If the face is upright, it is best tackled at a show jumping pace, if it’s a bit softer and sloping, then you can increase the pace of your approach. “The way courses tend to be designed these days is that you’ve got to gallop really fast, then slow down to the appropriate speed efficiently and quickly, jump your fence, and then get back into your gallop quickly,” says Craig. Course designers intentionally make the optimum time difficult by slowing the rider down with particular jumps and turns on the course.

The technique for a drop fence should be taught gradually, with the horse allowed and encouraged to lower their neck. “Start off with a small drop that the horse can walk off. Teach them the concept of how to use their body and progress from there to trotting off,” Prue explains, adding that horses need to associate a drop fence with being able to stretch their neck forward and down to help with balance, which makes for a much easier jump. With a ditch it’s the same – encourage your horse to reach down and forward so they can use their body correctly. “You don’t want them coming to the edge of the ditch with their ears in your face,” she adds.

Anything your horse has a bit of an aversion to, say water, should be factored into your training routine and repeated regularly.

Start off slow

Craig next identifies perhaps one of the biggest challenges associated with learning the basics of cross country: essentially you have to do in ‘cold blood’. “The difference between schooling cross country and competing cross country is the adrenaline that both the horse and rider run when they’re at a competition. At an event, that adrenaline will cover a multitude of sins. But, when you go schooling and the adrenaline is not there, it can become difficult to keep the horse and rider confident.”

Craig jumping into water during the 2012 Scone 3* cross country phase (Image by Main Event Photography)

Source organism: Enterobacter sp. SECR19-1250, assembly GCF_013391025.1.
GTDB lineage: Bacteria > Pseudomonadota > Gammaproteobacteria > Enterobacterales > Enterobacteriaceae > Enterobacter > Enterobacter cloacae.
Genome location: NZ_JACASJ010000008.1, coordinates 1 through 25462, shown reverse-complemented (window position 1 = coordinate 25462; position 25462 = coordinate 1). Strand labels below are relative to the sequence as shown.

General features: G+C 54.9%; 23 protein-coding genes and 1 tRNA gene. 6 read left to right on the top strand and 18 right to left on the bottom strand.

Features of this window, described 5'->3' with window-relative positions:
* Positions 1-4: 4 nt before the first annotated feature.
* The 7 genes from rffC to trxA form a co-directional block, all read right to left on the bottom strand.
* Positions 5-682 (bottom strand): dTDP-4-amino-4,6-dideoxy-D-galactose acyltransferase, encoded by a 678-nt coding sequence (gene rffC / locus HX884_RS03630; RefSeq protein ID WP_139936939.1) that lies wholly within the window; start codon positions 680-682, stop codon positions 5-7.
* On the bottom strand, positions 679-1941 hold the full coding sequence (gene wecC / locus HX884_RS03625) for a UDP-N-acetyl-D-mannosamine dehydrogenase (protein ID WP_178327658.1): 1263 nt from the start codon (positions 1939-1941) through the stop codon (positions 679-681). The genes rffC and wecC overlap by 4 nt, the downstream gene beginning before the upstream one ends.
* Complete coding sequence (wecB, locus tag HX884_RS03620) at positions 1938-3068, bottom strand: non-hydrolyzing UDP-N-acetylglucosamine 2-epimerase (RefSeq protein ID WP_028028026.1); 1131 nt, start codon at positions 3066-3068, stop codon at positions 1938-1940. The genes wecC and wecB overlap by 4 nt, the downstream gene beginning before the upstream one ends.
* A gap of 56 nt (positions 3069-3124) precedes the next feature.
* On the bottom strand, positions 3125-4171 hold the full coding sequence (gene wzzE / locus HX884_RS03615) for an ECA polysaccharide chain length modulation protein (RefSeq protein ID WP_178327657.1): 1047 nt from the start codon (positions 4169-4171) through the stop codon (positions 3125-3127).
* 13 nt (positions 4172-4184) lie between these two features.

However, he emphasises how important it is to be able to school cross country slowly, and with control. “You’ve actually have to be very accurate, like you do in show jumping. You’ve got to be able to ride a deliberate line, at a deliberate pace, to a deliberate distance; there’s no winging it,” he explains. “It gives your horse a chance to get confident with what you want, then, when you go to your competition, you can add speed,” which should be the last thing you do.

Once you’re riding consistently with accuracy and feel ready to pull out a better time, it comes down to a mix of riding more quickly between the fences and jumping some faster. You can add speed at certain fences, if it’s got a sloping face or a ditch in front of it for example, but it’s usually how you ride on the approach to and away from the fence that makes the optimum time more achievable. It’s all about adjustability, Craig reckons: “The reason the really, really good guys can ride fast is because they travel very fast, come back down to their jumping pace very quickly and easily with no fuss, then get going again,” adding that sometimes a strong horse can make achieving the time difficult because they take too long to organise before the fence.

Jumping up a step – a short canter, close take off, and let your horse stretch out their neck (Image by Main Event Photography).

A good way to prepare is to practise riding to the optimum time. Prue explains: “At clinics we often set up a timed course. The rider will first ride it with no jumps, then walk back, then ride it with jumps, then walk back.” This is a great way to get the rider familiar with the canter they need and give them an awareness of how fast they are travelling.

Final thoughts

The fundamentals of effective cross country schooling are having control of pace, and being able to make your horse jump the part of the fence you want them to jump, while staying safe and having fun. And, you have to deliberately train for all of eventing’s three components: “People train dressage and they train show jumping; I don’t think cross country gets an equal amount of training, but it should,” muses Prue. “It’s all about layers and giving yourself time. It takes years to master things like a flying change, and it’s the same with learning all aspects of successful cross country riding.”

Expand your horse’s horizons as much as possible when it comes to introducing all the different fences and questions; work on accuracy, consistency and then on speed. Repetition is your friend and creating confidence in both horse and rider is ultimately the key to both entry level success, and beyond.

You can watch the Zoom interview with Prue and Craig at Equestrian Hub. Find out how they got into horses, and hear their additional thoughts on how to set your horse and yourself up for success when you start cross country schooling.

Feature Image: For successful cross country, you have to be able to ride a deliberate line, at a deliberate pace, and to a deliberate distance.